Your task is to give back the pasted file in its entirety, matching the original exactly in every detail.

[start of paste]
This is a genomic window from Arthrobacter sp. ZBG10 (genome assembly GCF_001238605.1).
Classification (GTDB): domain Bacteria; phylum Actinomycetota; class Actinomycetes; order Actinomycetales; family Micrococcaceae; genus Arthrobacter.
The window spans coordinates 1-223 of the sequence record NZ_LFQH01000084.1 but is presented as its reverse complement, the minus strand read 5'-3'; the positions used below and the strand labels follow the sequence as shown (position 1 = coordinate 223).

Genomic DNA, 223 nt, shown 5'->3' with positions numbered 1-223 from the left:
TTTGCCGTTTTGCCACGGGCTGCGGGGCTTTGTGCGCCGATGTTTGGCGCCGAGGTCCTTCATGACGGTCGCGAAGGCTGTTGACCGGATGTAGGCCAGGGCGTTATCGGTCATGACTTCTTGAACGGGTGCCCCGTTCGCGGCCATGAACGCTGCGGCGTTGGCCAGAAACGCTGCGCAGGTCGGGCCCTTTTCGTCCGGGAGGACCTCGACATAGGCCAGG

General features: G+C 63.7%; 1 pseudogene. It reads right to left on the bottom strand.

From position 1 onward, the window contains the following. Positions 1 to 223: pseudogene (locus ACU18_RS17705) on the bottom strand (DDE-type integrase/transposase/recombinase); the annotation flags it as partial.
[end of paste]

This is a genomic window from Arthrobacter sp. ZBG10 (genome assembly GCF_001238605.1).
Classification (GTDB): domain Bacteria; phylum Actinomycetota; class Actinomycetes; order Actinomycetales; family Micrococcaceae; genus Arthrobacter.
The window spans coordinates 1-223 of the sequence record NZ_LFQH01000084.1 but is presented as its reverse complement, the minus strand read 5'-3'; the positions used below and the strand labels follow the sequence as shown (position 1 = coordinate 223).

Genomic DNA, 223 nt, shown 5'->3' with positions numbered 1-223 from the left:
TTTGCCGTTTTGCCACGGGCTGCGGGGCTTTGTGCGCCGATGTTTGGCGCCGAGGTCCTTCATGACGGTCGCGAAGGCTGTTGACCGGATGTAGGCCAGGGCGTTATCGGTCATGACTTCTTGAACGGGTGCCCCGTTCGCGGCCATGAACGCTGCGGCGTTGGCCAGAAACGCTGCGCAGGTCGGGCCCTTTTCGTCCGGGAGGACCTCGACATAGGCCAGG

General features: G+C 63.7%; 1 pseudogene. It reads right to left on the bottom strand.

From position 1 onward, the window contains the following. Positions 1 to 223: pseudogene (locus ACU18_RS17705) on the bottom strand (DDE-type integrase/transposase/recombinase); the annotation flags it as partial.